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Transplant Proc. 2013 Apr;45(3):1133-6. doi: 10.1016/j.transproceed.2013.03.007.

Intestinal and multivisceral retransplantation results: literature review.

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Santa Casa Medical School, São Paulo, Brazil.



Intestinal/multivisceral transplantation (IT/MVT) is the gold standard treatment for patients with intestinal failure and complications related to total parenteral nutrition, gastrointestinal inoperable indolent tumors, or diffuse portal trombosis. Currently, the reported 1-year patient survival rate is around 80%, similar to other solid organ abdominal transplantations. Unfortunately, the patient survival decreases after the first year with the 5-year rate not close to 70% yet. Acute cellular rejection is the main cause of graft loss. Its early diagnosis may make it possible to improve survival of retransplantations.


To analyze the reported results published in the last 5 years by leading transplant centers to evaluate IT/MVT retransplantation results.


We performed a literature review using PubMed focusing on multivisceral and intestinal retransplantation in articles published between 2006 and 2012. In relation to the first transplantation, we analyzed demographics, imunosuppression, rejection, infection as well as graft and patient survival rates.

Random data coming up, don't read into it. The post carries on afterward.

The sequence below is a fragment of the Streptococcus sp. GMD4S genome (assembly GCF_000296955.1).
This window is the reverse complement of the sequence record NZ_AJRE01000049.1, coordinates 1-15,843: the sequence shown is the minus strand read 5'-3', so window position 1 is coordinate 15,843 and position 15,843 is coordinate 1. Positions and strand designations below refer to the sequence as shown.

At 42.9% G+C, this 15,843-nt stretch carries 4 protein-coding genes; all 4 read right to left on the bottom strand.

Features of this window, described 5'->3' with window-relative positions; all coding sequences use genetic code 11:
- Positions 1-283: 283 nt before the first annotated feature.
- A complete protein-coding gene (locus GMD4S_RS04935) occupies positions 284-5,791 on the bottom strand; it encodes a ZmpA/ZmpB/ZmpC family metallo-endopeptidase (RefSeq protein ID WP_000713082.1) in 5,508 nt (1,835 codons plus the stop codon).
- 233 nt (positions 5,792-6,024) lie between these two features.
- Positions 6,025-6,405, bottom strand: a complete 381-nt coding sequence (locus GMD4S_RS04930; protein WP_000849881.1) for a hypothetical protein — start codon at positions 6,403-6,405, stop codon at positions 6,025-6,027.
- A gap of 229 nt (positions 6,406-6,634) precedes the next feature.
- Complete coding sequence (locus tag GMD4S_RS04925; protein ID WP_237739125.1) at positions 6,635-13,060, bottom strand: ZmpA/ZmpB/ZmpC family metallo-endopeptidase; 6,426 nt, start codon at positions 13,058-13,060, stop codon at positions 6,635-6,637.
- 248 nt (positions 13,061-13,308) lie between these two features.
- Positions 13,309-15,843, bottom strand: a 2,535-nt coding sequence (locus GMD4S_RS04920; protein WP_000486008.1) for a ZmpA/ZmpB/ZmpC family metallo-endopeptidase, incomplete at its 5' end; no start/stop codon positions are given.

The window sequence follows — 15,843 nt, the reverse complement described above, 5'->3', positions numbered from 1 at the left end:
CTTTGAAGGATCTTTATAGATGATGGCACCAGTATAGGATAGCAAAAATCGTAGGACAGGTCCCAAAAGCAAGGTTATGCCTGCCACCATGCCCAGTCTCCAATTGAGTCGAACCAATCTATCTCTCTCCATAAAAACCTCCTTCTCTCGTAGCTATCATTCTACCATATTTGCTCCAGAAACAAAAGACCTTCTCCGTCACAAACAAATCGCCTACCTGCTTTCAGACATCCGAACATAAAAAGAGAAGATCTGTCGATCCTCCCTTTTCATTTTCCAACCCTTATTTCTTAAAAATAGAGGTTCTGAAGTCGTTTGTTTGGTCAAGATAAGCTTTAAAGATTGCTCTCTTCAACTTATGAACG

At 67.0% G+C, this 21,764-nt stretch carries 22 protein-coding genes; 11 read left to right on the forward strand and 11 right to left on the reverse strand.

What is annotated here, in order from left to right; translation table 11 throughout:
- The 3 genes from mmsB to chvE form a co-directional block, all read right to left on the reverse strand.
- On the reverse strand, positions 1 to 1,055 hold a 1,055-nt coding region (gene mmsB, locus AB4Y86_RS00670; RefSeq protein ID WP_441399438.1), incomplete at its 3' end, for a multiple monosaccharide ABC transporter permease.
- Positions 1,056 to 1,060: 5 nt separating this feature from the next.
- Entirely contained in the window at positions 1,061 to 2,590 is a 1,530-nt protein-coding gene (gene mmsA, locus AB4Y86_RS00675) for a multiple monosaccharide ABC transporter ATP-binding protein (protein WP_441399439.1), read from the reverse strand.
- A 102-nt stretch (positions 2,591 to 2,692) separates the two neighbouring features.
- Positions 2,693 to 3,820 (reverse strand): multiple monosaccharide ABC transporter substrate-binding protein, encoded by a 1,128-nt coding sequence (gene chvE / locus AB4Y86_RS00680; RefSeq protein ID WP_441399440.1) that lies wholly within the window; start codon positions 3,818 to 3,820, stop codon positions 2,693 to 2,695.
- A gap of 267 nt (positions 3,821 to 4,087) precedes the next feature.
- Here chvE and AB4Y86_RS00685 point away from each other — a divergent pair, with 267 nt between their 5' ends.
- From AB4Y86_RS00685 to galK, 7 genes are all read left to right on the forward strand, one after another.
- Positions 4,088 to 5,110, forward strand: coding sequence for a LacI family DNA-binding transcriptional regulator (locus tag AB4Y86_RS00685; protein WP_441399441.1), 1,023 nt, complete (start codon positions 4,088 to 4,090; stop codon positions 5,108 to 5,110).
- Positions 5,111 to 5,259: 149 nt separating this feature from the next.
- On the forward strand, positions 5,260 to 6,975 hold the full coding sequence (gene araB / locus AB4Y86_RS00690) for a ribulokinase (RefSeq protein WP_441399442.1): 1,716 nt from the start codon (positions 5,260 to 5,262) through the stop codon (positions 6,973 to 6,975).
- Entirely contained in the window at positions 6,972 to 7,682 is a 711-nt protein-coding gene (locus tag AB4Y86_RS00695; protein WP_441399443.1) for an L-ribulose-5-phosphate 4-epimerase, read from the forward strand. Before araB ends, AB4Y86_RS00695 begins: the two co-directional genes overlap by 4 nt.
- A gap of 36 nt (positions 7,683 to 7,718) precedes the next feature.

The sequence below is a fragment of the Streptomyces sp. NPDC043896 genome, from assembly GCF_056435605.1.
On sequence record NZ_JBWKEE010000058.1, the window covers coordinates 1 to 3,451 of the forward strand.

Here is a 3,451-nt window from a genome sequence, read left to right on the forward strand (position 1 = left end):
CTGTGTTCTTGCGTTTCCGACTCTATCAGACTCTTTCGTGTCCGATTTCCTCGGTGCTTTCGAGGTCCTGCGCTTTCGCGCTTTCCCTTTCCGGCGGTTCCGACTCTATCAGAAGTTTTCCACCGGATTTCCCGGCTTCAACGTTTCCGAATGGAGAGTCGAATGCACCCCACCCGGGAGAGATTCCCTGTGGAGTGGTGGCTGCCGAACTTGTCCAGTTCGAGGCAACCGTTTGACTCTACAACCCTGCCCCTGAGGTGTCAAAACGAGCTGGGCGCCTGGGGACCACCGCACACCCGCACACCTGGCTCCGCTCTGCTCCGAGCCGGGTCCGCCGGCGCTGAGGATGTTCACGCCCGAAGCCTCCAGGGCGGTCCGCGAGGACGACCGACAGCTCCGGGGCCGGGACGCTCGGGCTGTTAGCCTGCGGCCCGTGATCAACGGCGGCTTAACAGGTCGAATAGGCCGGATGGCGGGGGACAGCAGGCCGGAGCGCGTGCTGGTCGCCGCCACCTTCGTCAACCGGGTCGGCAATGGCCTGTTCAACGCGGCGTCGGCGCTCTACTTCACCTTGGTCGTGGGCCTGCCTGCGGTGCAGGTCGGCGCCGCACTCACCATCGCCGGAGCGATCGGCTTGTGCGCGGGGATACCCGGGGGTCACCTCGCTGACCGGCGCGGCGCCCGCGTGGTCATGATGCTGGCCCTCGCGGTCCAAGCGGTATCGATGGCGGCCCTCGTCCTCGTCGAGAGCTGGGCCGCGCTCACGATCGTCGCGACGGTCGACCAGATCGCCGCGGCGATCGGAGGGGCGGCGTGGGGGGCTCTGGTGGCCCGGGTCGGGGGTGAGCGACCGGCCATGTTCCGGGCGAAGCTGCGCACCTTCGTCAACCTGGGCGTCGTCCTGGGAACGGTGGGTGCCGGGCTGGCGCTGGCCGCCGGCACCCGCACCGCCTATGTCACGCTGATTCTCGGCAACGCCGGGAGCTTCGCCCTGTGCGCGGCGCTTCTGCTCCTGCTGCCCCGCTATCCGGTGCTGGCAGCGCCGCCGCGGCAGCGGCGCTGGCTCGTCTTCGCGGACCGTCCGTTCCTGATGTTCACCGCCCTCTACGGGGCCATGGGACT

Two centers reported results on intestinal and multivisceral retransplantations. Mazariegos et al reported their experience with 15 intestinal retransplantations in 14 pediatric recipients. Four patients died from posttransplant lymphoperliferative disease, severe acute cellular rejection, fungal sepsis, or bleeding from a pseudoaneurysm at a mean time of 5.7 months post-transplantation. Total parenteral nutrition was weaned at a median time of 32 days. Abu-Elmaged et al reported 47 cases with a 5-year survival of 47% for all retransplant modalities. Retransplantation with liver-contained visceral allograft achieved a 5-year survival rate of 61% compared with 16% for liver-free visceral grafts.


Despite those huge improvements, some transplanted patients develop severe acute cellular rejection, culminating in graft loss and retransplantation. Repots on multivisceral and intestinal retransplantation outcomes suggest that it is a viable procedure with appropriate patient survival after primary graft loss.

[Indexed for MEDLINE]

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